This chapter will discuss state-of-the-art of various therapies for nonalcoholic fatty liver disease (NAFLD). As only patients with nonalcoholic steatohepatitis (NASH) are generally at risk for progressing to end-stage liver disease and hepatocellular carcinoma, liver-directed therapies to improve or reverse NASH are directed at this population. The most tested options with some efficacy are weight loss, vitamin E, and pioglitazone. In the morbidly obese patients with NASH, bariatric surgery is effective at improving or resolving the liver injury, but its safety is unknown in NASH patients with cirrhosis. Liver transplantation offers excellent patient and graft survival for NASH patients with cirrhosis and liver failure or early stage hepatocellular carcinoma. Existing literature does not currently support the use of many previously tested agents for NAFLD and NASH such as metformin, long-chain polyunsaturated fatty acids, or ursodeoxycholic acid. A number of emerging therapeutics agents in different stages of testing are reviewed as well. Recent data from a large randomized trial of obeticholic acid in patients with NASH is encouraging but requires validation and long-term safety data. Finally, addressing the metabolic and cardiac comorbidities is an important element in managing all patients with NAFLD. In this setting, statins can be safely used when indicated to treat dyslipidemia.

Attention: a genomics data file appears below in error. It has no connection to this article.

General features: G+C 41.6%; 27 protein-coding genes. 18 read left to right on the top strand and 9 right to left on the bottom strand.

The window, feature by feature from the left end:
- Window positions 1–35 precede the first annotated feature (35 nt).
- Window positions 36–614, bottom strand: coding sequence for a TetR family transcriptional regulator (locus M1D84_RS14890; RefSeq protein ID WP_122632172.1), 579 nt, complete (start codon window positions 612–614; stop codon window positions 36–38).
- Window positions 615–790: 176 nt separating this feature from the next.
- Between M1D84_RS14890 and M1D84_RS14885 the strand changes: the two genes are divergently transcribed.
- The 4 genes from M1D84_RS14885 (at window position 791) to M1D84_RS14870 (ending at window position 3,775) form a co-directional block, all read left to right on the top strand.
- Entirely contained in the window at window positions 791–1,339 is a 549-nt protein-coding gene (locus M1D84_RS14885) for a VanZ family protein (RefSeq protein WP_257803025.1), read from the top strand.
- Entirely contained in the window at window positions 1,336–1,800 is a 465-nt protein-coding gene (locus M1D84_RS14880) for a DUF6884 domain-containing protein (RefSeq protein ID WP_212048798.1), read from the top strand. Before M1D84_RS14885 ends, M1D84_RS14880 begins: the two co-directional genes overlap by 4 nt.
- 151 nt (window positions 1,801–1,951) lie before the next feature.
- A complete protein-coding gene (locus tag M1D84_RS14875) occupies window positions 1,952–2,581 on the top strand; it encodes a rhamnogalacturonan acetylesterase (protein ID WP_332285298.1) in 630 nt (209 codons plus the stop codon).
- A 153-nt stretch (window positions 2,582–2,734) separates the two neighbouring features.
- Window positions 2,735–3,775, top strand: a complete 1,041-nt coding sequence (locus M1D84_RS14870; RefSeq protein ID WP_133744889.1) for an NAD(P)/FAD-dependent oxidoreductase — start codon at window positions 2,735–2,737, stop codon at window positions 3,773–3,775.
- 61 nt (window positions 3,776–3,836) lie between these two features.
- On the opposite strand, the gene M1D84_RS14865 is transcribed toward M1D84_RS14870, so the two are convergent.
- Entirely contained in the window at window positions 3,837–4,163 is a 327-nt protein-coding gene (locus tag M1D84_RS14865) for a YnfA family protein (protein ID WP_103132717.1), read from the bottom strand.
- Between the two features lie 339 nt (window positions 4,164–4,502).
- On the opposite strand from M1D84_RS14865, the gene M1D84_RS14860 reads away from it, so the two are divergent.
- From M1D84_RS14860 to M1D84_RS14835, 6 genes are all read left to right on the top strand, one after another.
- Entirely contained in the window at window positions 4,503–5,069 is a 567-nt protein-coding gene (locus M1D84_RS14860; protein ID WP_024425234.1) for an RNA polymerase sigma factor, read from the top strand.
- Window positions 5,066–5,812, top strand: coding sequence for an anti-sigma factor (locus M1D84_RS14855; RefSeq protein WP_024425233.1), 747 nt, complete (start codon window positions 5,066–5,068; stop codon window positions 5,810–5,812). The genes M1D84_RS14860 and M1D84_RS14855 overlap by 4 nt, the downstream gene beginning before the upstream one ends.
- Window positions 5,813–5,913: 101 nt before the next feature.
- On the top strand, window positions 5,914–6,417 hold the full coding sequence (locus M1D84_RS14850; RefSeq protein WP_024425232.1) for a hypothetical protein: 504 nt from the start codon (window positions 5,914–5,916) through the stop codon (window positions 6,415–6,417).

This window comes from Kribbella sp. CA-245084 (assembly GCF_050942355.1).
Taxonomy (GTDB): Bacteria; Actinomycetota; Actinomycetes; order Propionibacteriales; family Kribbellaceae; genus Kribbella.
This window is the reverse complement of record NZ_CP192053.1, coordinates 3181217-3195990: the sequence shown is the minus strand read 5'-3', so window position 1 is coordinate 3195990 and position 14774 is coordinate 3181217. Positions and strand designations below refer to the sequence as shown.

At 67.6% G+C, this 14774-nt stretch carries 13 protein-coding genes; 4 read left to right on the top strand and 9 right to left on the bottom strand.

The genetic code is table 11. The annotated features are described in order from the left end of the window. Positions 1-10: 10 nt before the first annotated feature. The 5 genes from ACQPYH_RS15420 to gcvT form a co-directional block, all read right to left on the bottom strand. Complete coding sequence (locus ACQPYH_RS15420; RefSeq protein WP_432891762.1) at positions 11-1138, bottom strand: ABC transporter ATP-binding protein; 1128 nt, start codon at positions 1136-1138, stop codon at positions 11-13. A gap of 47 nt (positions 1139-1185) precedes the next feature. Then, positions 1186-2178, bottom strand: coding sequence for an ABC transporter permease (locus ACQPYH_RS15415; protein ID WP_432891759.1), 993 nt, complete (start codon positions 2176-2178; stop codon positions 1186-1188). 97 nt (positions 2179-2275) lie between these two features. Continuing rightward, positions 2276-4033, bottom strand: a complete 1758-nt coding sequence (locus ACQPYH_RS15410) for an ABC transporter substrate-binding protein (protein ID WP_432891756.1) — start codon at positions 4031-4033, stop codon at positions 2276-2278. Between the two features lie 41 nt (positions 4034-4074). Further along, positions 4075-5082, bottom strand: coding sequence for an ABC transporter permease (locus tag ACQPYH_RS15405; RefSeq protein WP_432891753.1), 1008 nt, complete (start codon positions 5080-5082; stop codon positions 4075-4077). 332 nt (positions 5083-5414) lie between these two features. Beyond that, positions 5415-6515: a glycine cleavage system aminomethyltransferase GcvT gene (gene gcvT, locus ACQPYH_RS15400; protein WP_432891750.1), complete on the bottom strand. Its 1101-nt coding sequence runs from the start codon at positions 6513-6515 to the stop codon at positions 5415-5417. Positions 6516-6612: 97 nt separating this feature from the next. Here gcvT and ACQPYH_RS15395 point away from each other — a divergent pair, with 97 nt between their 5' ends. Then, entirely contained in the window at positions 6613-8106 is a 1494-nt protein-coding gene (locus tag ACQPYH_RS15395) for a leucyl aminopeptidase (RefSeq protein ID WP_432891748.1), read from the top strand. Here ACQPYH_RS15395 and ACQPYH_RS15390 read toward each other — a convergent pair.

|Original language||English (US)|
|Title of host publication||Alcoholic and Non-Alcoholic Fatty Liver Disease|
|Subtitle of host publication||Bench to Bedside|
|Publisher||Springer International Publishing|
|Number of pages||25|
|State||Published - Jan 1 2015|
ASJC Scopus subject areas